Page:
- The Washington Times - Saturday, April 26, 2008

NEW YORK (AP) Three detectives were acquitted yesterday in the 50-shot killing of an unarmed groom-to-be on his wedding day — a case that put the New York Police Department at the center of another dispute involving allegations of excessive firepower.

Scores of police officers surrounded the courthouse to guard against potential chaos, and as news of the verdict spread, many in the crowd began weeping. Others were enraged, swearing and screaming Murderers! Murderers! or KKK!

Inside the courtroom, spectators gasped. Sean Bell’s fiancee immediately walked out of the room; his mother cried.

Mr. Bell, a 23-year-old black man, was killed Nov. 25, 2006, in a hail of gunfire outside a seedy strip club in Queens as he was leaving his bachelor party with two friends.

Officers Michael Oliver, 36, and Gescard Isnora, 29, stood trial for manslaughter, while Officer Marc Cooper, 40, was charged with reckless endangerment. Two other shooters weren’t charged. Officer Oliver squeezed off 31 shots; Officer Isnora fired 11 rounds; and Officer Cooper shot four times.

Moments after the verdict was announced yesterday, Trent Benefield, a friend of Mr. Bell’s who was wounded in the shooting, staggered down the courthouse steps with a look of angry disbelief on his face, a friend’s arms tightly wrapped around his shoulders.

Not guilty. Not guilty. It’s real, he said, while dozens of people wearing Mr. Bell’s face on hats, T-shirts and buttons burst into sobs.

Within an hour, the crowd of about 200 people had settled down and dispersed. Despite a few scuffles between members of the throng and police officers, no arrests were made.

The officers, complaining that pretrial publicity had unfairly painted them as cold-blooded killers, opted to have the judge decide the case rather than a jury.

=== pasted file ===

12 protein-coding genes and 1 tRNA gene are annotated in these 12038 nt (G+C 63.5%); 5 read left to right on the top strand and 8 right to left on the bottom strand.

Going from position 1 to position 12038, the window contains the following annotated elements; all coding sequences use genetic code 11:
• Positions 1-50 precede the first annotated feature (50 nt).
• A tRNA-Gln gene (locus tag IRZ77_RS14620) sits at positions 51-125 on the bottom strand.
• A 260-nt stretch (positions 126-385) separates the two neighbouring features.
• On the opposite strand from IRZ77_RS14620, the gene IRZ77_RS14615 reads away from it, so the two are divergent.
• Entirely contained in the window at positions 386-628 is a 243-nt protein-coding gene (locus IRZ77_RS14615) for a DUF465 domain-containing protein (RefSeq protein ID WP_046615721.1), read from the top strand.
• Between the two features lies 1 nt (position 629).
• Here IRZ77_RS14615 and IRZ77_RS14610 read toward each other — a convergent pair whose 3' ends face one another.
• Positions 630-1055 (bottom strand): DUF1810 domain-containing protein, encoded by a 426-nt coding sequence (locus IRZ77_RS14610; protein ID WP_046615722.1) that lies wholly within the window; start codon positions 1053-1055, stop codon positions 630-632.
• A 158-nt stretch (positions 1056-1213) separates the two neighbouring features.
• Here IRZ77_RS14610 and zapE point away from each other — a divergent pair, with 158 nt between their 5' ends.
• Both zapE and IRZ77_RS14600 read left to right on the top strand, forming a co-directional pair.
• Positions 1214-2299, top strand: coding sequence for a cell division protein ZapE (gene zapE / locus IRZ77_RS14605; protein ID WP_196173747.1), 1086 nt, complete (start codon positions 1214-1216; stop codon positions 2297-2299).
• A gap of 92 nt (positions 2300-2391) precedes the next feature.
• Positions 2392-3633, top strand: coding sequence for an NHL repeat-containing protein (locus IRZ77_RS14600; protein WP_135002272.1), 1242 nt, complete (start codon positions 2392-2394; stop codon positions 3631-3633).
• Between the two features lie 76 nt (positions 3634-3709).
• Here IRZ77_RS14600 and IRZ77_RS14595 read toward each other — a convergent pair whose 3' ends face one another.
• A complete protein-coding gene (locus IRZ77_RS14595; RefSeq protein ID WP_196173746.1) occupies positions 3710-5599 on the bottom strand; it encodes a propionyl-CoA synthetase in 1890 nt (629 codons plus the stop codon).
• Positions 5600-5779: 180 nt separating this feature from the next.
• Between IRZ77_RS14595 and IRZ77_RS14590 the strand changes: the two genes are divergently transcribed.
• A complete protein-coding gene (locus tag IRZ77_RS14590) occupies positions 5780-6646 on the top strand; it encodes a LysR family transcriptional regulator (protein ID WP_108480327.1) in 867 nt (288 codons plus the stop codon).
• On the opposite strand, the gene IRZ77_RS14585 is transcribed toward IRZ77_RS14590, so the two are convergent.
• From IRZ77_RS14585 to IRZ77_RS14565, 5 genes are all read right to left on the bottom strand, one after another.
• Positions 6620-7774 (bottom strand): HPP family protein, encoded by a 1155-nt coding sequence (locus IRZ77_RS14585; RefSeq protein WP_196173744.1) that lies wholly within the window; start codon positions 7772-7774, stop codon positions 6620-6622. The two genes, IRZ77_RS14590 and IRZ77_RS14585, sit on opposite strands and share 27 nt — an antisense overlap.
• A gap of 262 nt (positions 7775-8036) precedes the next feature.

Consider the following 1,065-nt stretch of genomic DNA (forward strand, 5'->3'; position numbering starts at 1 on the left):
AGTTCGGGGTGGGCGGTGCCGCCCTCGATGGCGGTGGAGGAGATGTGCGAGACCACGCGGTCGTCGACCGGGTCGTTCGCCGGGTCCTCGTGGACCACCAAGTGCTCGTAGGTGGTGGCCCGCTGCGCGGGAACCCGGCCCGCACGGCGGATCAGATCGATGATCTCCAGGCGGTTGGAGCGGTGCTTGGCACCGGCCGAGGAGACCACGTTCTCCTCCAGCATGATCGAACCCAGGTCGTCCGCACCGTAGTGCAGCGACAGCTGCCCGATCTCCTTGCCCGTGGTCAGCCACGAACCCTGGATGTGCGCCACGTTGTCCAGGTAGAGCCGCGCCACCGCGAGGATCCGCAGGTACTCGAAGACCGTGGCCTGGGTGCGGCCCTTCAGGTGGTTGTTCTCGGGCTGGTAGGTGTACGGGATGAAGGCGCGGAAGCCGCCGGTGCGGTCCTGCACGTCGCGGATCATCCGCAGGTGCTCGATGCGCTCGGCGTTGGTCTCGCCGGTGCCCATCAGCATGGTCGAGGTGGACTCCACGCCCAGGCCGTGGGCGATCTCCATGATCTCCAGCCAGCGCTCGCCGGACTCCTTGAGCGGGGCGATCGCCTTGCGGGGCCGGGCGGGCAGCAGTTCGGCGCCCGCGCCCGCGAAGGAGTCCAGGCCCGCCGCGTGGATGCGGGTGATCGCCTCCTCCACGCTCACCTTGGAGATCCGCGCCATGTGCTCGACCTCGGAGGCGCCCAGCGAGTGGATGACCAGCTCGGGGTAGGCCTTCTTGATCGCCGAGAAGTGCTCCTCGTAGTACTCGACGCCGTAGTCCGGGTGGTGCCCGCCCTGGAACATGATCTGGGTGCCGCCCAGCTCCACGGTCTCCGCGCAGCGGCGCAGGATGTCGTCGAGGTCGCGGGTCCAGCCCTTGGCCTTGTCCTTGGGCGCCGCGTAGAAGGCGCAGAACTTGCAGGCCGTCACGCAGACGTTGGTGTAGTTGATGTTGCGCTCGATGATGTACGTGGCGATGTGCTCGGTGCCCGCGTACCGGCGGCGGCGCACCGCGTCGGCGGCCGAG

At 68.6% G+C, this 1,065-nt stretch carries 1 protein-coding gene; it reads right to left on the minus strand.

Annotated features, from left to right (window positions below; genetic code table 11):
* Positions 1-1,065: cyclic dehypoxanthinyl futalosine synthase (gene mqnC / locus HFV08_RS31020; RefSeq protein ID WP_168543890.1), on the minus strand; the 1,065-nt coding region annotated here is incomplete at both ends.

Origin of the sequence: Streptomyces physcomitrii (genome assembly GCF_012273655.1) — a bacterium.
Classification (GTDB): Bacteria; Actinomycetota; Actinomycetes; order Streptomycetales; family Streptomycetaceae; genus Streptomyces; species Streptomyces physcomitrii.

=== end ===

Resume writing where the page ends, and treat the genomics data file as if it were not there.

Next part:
The judge, Justice Arthur Cooperman, indicated when he delivered the verdict that the officers’ version of events was more credible than the victims’ version. The people have not proved beyond a reasonable doubt that each defendant was not justified in firing, he said.

Hours later, the officers appeared at a press conference.

I’d like to say sorry to the Bell family for the tragedy, Officer Cooper said, thanking God, his lawyers and the police officers who supported him.

The U.S. attorney’s office said after the verdict that it had been monitoring the state’s prosecution and would conduct an independent review of the case. The Rev. Al Sharpton, who represents Mr. Bell’s family, called for a federal investigation.

This verdict is one round down, but the fight is far from over, Mr. Sharpton said on his radio show. What we saw in court today was not a miscarriage of justice. Justice didn’t miscarry. This was an abortion of justice.

Michael Palladino, president of the Detectives Endowment Association, responded angrily to Mr. Sharpton’s suggestion that the verdicts were unfair.

That’s despicable for him to say that because we have the greatest criminal justice system on earth, he said.


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